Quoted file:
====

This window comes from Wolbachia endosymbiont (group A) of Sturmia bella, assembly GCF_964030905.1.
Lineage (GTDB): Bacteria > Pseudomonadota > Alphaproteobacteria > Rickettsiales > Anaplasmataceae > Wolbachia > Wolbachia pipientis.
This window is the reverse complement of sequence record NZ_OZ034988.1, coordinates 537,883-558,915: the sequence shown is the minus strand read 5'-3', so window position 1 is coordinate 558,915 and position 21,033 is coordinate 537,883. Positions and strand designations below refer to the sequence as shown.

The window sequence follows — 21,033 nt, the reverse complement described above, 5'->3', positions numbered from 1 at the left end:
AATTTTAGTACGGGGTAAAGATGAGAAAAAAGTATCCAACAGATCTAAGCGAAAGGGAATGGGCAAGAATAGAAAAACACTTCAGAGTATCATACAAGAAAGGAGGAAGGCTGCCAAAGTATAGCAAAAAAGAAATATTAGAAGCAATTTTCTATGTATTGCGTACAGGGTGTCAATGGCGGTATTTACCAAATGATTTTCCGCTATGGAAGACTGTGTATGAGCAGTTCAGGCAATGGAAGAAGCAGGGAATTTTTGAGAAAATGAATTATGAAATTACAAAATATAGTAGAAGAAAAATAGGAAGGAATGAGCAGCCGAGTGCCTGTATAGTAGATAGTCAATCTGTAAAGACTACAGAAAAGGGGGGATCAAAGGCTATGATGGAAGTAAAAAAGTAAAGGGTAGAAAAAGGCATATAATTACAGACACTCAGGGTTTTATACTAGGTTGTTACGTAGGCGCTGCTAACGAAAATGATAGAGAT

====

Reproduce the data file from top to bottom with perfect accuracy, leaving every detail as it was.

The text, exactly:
This window comes from Wolbachia endosymbiont (group A) of Sturmia bella, assembly GCF_964030905.1.
Lineage (GTDB): Bacteria > Pseudomonadota > Alphaproteobacteria > Rickettsiales > Anaplasmataceae > Wolbachia > Wolbachia pipientis.
This window is the reverse complement of sequence record NZ_OZ034988.1, coordinates 537,883-558,915: the sequence shown is the minus strand read 5'-3', so window position 1 is coordinate 558,915 and position 21,033 is coordinate 537,883. Positions and strand designations below refer to the sequence as shown.

The window sequence follows — 21,033 nt, the reverse complement described above, 5'->3', positions numbered from 1 at the left end:
AATTTTAGTACGGGGTAAAGATGAGAAAAAAGTATCCAACAGATCTAAGCGAAAGGGAATGGGCAAGAATAGAAAAACACTTCAGAGTATCATACAAGAAAGGAGGAAGGCTGCCAAAGTATAGCAAAAAAGAAATATTAGAAGCAATTTTCTATGTATTGCGTACAGGGTGTCAATGGCGGTATTTACCAAATGATTTTCCGCTATGGAAGACTGTGTATGAGCAGTTCAGGCAATGGAAGAAGCAGGGAATTTTTGAGAAAATGAATTATGAAATTACAAAATATAGTAGAAGAAAAATAGGAAGGAATGAGCAGCCGAGTGCCTGTATAGTAGATAGTCAATCTGTAAAGACTACAGAAAAGGGGGGATCAAAGGCTATGATGGAAGTAAAAAAGTAAAGGGTAGAAAAAGGCATATAATTACAGACACTCAGGGTTTTATACTAGGTTGTTACGTAGGCGCTGCTAACGAAAATGATAGAGAT